Here's Why You Should Think Twice About Drinking Alcohol On The Beach

Since 2021 has become the year of reclaiming the time we lost due to the coronavirus pandemic, this means that some people will be going on vacations because they couldn't last year. It's natural to drink while you are on vacation at the beach, or even just on a day trip to the coast. In either case, there may be some things you want to keep in mind when doing so.

Before even thinking about the beach, think about what kinds of drinks you want to have on the beach, as your precautions may vary based on what you're drinking. Some cocktails are perfect for 2021 and some cocktails can even be fermented at home before being taken to the beach.

Generally, drinking is perfect for the beach because you have the day off work and it'll help you relax, soak up the sun, and enjoy the summer while it lasts. Some alcoholic drinks are even refreshing and keep your palette light while you swim or sunbathe. However, there can be dangers when drinking on the beach. Alcohol bottles, for example, can explode if left in a hot car, or if let sitting in hot sand under a hot sun (via Big Moonshine). Here's what you need to keep in mind before prepping your boozy beach getaway.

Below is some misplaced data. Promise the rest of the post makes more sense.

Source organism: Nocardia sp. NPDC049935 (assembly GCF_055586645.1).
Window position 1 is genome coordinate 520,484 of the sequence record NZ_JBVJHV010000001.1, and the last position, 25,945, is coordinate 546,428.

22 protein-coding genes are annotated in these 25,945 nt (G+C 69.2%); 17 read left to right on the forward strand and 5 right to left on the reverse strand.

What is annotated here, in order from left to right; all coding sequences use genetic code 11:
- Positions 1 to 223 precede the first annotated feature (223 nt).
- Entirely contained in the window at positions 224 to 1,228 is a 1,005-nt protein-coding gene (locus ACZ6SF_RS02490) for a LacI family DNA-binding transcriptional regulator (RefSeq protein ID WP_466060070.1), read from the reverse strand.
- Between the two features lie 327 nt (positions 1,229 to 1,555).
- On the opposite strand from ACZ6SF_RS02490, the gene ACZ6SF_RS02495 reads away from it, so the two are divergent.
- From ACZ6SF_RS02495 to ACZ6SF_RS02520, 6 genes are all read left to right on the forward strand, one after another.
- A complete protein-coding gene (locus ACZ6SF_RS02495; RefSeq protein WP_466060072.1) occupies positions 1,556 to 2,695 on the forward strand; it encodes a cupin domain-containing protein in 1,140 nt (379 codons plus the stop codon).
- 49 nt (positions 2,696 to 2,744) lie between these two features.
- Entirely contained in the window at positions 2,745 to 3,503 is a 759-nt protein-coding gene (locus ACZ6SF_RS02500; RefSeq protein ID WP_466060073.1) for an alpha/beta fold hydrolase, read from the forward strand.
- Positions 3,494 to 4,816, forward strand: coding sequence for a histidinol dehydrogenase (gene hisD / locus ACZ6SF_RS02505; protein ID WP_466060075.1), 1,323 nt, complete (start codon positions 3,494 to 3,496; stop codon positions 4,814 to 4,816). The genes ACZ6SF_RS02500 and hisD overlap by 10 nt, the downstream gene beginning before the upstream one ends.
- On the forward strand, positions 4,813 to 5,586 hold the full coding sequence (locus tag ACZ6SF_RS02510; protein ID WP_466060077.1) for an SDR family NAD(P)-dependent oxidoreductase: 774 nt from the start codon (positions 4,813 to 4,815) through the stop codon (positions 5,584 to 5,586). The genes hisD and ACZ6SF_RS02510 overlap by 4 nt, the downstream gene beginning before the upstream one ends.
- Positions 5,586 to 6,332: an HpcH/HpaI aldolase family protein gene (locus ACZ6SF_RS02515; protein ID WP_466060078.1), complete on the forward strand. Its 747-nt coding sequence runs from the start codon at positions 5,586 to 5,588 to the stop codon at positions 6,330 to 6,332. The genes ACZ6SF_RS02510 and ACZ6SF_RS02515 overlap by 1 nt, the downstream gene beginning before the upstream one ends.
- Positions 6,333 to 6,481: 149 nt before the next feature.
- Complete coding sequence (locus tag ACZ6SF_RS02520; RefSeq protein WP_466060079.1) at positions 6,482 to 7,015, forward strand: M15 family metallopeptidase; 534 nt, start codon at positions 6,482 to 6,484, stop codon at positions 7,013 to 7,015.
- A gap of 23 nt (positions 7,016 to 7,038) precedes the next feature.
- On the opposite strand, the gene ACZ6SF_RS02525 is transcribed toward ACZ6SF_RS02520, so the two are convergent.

These tips will help you have fun all summer long

It's best to read up on the risks of summer drinking before heading to the beach. After all, no one wants their beach outing ruined, right? According to the National Institutes of Health, one of the biggest risks is becoming dehydrated. The combination of alcohol and sun can zap moisture from your body. This will make you feel bad, but it can also mean the alcohol will hit you harder than usual. This can even lead to heat stroke. To prevent this, you need to drink plenty of water while drinking during the summer.

You can also run into issues with physical safety. You should gauge your sobriety when operating a boat just as you would a vehicle. Boating accidents can easily happen when drinking on the beach and the water, just as car accidents can happen after you leave the beach if you have not sobered up yet (via UnityPoint Health). Moreover, if you are not careful, you could drown if you are too drunk to be fully conscious in the water.

The National Institutes of Health also notes that sunburns may happen quicker to those who have been drinking, so you'll want to layer up your sunscreen throughout the day. According to University of Missouri Health Care, you can stay safe during the summer by designating someone to stay sober and drive your boat, understand your limits and stay in touch with your body, be cognizant of your alcohol portions, and always hydrate between drinks.